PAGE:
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Here”s How Homophobia And Hip-Hop Got Divorced: The Genius That Is Macklemore

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By Sameera Khurana:

For those of you who watched MTV Video Music Awards 2013, you will downright agree that it wasn’t just about Miley Cyrus, the so-called ‘Queen of Twerking’. That night, celebrated an indispensable achievement in the hip-hop culture. In one of the ‘poignant’ moments of the evening, Macklemore and Ryan Lewis’ gay rights anthem— ‘Same Love’ won the award for the “Best Video with a Social Message”.


Before proceeding, it is of utmost importance to establish this fact: Macklemore got engaged to his girlfriend of seven years in the beginning of this year.

As I am writing this article, the video has probably crossed over 7,39,56,052 views on YouTube. But why? Why is this song so exceptional that it is consuming this space? The fourth single released by the rapper and producer Ryan Lewis from their album, The Heist, talks about legalizing same-sex marriage and was recorded during the campaign for Washington Referendum 74, which upon approval in 2012, legalized same-sex marriages in Washington.

“When I was in the third grade I thought that I was gay,
‘Cause I could draw, my uncle was, and I kept my room straight.”

The music video blinds you with the bright light of a hospital lamp, and then immediately jumps to images of children playing happily—climbing trees, riding their bikes, gazing at the creek. The camera shifts to an adorable little girl receiving flowers from her shy lover. As the story builds up, you’re made uncomfortable by a young boy who is extremely tense in his surroundings, almost like an outsider. Suddenly, the scene changes to the boy kissing another boy, consciously. And that’s when you understand his internal conflict. He ‘comes out of the closet’ and announces his sexual orientation. Extremely angry, the parents leave the dinner table. However, what proceeds is almost magical. The couple is having the time of their life and ceremoniously gets married (not in a church, obviously). And the video closes with the hospital scene, our main guy lying on the bed and his husband holding his hand, with pure tenderness and care.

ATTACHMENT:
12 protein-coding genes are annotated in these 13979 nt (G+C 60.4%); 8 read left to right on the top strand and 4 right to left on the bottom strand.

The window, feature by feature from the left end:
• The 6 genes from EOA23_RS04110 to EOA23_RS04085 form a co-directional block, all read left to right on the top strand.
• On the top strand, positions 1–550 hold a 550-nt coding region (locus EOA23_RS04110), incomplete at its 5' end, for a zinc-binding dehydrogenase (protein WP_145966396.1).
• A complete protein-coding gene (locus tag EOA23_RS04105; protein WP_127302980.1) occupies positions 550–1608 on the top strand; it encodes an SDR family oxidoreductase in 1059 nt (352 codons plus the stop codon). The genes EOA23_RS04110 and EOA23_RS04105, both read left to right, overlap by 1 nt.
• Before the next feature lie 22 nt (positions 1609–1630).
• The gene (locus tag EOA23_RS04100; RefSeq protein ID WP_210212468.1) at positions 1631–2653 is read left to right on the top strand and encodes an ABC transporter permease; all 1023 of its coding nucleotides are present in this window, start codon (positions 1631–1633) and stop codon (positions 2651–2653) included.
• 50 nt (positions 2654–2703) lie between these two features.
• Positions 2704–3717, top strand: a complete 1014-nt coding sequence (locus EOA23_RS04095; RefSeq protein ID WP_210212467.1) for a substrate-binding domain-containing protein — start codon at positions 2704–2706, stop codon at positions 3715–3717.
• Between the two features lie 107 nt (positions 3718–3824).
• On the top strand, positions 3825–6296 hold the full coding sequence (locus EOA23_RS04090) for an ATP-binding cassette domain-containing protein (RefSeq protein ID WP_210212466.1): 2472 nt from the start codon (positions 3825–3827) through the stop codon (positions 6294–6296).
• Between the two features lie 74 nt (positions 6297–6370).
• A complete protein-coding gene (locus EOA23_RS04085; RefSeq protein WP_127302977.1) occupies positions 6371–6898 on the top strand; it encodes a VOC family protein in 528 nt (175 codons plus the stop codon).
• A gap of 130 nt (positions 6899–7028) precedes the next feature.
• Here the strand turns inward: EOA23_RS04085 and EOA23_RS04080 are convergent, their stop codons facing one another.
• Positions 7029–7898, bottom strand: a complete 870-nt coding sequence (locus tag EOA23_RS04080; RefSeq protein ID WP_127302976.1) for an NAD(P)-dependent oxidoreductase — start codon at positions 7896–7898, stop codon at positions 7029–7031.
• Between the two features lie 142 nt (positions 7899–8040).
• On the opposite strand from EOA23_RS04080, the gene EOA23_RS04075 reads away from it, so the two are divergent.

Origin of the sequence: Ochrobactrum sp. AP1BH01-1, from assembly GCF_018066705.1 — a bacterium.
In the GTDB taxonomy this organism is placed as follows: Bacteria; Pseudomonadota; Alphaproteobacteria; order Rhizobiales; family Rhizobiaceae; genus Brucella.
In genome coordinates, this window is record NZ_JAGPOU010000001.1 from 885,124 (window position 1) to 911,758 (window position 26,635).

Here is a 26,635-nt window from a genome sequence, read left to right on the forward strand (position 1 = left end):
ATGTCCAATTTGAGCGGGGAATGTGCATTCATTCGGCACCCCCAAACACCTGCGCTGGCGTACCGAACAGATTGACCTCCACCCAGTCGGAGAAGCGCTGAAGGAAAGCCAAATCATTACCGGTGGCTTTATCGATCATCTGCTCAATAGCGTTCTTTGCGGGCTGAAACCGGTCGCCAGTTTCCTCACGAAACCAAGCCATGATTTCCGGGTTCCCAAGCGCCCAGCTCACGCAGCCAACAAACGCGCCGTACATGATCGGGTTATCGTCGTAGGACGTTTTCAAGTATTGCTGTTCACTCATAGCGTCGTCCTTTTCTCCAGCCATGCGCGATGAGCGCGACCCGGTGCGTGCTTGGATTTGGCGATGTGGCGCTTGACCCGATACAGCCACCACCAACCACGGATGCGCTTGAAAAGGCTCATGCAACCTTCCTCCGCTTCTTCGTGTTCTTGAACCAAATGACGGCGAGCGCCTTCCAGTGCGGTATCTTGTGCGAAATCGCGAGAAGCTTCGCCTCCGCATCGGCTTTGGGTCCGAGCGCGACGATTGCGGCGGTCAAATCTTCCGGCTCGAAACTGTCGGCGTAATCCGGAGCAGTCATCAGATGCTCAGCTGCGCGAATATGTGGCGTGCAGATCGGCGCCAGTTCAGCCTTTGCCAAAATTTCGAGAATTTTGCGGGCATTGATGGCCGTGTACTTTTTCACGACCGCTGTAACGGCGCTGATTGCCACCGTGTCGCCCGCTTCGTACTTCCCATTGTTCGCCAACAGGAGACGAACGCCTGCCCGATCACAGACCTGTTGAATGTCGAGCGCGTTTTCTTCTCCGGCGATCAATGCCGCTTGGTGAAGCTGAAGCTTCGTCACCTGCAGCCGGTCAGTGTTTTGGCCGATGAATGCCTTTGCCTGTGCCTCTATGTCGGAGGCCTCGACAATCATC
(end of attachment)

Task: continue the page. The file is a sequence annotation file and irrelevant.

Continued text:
“If I was gay, I would think hip-hop hates me
Have you read the YouTube comments lately?
“Man, that’s gay” gets dropped on the daily
We become so numb to what we’re saying.”

So, why is this song so incredible again? Misogyny and homophobia are the two acceptable means of oppression in hip hop culture. It is 2013! Don’t you think there needs to be some accountability? As a society, we are evolving, and hip-hop has always been a representation of what’s going on in the world right now. Not only did the rapper condemn homophobia in mainstream hip-hop, society and mass media but he also managed to produce an anthem for the LGBT community when others of his kind are busy making songs that reek of misogyny and homophobia.

“A word rooted in hate, yet our genre still ignores it
Gay is synonymous with the lesser.”

A scathing critique of homophobia and hetero-normativity, Macklemore’s rap conveys that hate is behind denying gay marriage. This is the same hate that was behind the oppression of religion and races; we are denying people the right to marry by calling them ‘lesser’. While accepting the award, the rapper said that “Gay rights are human rights, there is no separation.” This song has been called as socially relevant, since equality is at the forefront of what’s going on in politics right now. Even today, in India, same-sex marriage isn’t legal.